First part in Absinthe—did you expect that?
I don’t know. I didn’t really have any expectations going into it. I just knew it was going to be a good experience. If I didn’t get any shots in the movie, or only a couple shots, I guess I would have been a little disappointed. I just wanted to go out and experience snowboarding on the next level and be able to heli and be in those big mountains like that.
I heard the whole theater in Salt Lake City [the world premiere] was chanting your name?
At the time I was super embarrassed because I’m kinda shy about that, but yeah I’m pretty sure Blake Paul started the chant. I don’t even think my part came on or anything, it was just when my name popped up on the intro people started chanting “J-Rob.” And most of it’s just my homies, but I was pretty blown away. I was stoked to be around so many awesome people.
I feel like I’ve been wanting to do this for a long time, and I feel like I’ve been at that level to be able to do it, but a lot more goes into it than just like, “Oh you’re a good snowboarder, come heli with us.” It reminded me that I haven’t always been doing this. It’s a reminder like, “you’ve been through the ups, the downs and stuck with it.”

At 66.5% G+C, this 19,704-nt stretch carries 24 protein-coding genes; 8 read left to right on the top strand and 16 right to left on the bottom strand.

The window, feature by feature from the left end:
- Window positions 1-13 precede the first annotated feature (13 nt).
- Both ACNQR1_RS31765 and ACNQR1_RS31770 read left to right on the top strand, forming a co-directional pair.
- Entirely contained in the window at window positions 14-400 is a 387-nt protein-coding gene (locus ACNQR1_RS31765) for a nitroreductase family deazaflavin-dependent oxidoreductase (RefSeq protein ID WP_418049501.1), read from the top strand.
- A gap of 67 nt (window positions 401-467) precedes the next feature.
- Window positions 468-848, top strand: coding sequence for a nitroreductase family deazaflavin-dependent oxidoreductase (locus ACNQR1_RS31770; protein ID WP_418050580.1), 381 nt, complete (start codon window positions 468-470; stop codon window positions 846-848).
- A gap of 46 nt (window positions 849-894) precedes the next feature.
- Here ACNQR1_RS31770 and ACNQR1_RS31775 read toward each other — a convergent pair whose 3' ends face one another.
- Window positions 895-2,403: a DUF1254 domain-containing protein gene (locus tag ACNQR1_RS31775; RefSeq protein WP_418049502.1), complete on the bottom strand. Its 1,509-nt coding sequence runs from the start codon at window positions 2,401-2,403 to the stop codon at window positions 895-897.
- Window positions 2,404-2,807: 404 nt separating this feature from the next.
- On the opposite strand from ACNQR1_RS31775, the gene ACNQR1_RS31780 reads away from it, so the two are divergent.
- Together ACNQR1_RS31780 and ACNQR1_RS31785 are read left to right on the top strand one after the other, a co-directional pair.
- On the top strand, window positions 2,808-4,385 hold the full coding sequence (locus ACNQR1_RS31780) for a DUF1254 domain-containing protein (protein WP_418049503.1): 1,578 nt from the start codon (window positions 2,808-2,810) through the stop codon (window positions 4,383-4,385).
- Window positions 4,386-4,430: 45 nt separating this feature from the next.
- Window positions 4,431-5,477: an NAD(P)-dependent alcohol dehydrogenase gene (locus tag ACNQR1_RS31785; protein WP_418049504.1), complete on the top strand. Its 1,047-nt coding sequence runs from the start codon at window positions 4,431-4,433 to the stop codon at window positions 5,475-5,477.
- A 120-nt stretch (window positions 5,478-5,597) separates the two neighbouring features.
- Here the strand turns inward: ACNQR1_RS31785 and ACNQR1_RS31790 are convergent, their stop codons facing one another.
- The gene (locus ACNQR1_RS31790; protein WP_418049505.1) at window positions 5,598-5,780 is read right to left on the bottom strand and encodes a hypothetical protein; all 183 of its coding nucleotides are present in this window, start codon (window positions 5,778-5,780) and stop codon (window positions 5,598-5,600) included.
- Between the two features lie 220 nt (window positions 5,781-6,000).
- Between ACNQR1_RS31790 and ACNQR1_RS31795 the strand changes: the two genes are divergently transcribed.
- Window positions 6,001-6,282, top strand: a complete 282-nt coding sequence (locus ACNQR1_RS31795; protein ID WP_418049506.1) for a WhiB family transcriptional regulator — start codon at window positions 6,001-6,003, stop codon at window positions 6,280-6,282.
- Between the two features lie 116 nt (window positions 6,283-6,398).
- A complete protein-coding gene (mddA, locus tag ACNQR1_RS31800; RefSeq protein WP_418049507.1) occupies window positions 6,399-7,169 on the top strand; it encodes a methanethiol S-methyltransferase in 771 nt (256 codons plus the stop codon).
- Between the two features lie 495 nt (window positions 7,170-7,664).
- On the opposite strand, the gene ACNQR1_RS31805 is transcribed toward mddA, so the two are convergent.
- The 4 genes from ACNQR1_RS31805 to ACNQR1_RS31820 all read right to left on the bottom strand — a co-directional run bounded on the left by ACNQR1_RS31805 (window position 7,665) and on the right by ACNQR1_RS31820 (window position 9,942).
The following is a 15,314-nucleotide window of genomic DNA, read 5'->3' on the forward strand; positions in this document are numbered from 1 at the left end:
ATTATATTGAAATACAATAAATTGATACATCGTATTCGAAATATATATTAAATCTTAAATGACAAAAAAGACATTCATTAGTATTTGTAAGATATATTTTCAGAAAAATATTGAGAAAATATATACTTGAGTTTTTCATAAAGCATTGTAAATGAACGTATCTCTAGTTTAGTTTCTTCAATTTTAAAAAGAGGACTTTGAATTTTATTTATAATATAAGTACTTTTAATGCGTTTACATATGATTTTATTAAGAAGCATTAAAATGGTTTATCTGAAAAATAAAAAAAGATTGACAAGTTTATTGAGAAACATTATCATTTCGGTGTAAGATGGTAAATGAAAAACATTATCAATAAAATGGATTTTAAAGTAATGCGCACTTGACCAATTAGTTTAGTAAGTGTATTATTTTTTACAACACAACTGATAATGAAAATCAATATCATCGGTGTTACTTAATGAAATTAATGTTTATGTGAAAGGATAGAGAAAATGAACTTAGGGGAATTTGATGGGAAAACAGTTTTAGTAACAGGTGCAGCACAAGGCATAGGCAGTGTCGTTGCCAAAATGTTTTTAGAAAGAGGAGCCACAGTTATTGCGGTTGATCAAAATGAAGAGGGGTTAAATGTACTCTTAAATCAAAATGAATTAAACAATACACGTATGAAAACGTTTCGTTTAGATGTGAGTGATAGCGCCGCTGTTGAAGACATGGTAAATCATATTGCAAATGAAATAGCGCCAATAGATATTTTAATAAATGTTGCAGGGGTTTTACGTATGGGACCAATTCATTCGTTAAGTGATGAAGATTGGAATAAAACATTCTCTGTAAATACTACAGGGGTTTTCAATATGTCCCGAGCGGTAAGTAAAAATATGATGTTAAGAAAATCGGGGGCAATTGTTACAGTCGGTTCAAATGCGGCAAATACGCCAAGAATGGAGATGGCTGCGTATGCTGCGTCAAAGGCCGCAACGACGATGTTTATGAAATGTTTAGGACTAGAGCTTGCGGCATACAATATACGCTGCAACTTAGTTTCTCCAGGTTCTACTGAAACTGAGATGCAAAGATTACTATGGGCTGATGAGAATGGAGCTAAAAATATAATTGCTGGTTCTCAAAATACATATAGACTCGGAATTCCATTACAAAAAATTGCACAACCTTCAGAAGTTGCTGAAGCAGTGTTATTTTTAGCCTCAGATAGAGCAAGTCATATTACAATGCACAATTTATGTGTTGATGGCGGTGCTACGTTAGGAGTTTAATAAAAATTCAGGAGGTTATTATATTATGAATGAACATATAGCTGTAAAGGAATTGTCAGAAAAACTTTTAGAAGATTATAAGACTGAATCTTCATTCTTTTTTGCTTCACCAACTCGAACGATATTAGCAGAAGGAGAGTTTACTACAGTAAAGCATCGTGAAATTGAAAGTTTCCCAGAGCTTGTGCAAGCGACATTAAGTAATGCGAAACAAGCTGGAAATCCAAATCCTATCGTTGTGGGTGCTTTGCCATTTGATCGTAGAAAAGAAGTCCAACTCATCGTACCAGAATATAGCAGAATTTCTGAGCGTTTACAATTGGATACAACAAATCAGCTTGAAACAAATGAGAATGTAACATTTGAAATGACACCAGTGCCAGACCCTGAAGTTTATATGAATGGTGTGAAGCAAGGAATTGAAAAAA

What’s in the works for this winter? You have a sweet little setup out in Montana, right?
I was looking for a place for the winter and wasn’t really feeling like renting an apartment or a house or anything like that. So I found this little place. I’m renting the corner of this guy’s farm for under a hundred bucks a month. And he’s pretty much like, “do whatever you want out here.”
It’s just west of Kalispell. And he’s got around 20 animals; goats, llamas, pigs. I don’t have any power or any plumbing. Right now I’m just leaving my tent out there. But I just found this sweet little aluminum storage container. It’s 16 feet by eight feet. I’m gonna turn that into a little house, insulate it, throw in a small wood-burning stove, get some nice big windows. I’ll have my little pad, and it’s cheap. I’m not there much in the winter, and then in the summer I won’t have anything tying me down like, you feel obligated to stick around ‘cause you’re paying so much a month in rent. I’ll be able to travel and do whatever I want. A hundred bucks a month, you can’t beat that. And then I’ll have a safe, warm little spot to be when I’m there in the winter.
For this winter I’m just getting the essentials, getting it sealed in, insulated, a wood stove and a couple windows so I don’t feel like I’m living in a little box. Then hopefully next summer I’ll have some focus and energy to put work into it and learn. I’ve never worked construction or anything like that, I’ve just built some small little things, so it’s a learning process.
Photos: Copyright Colin Wiseman 2013.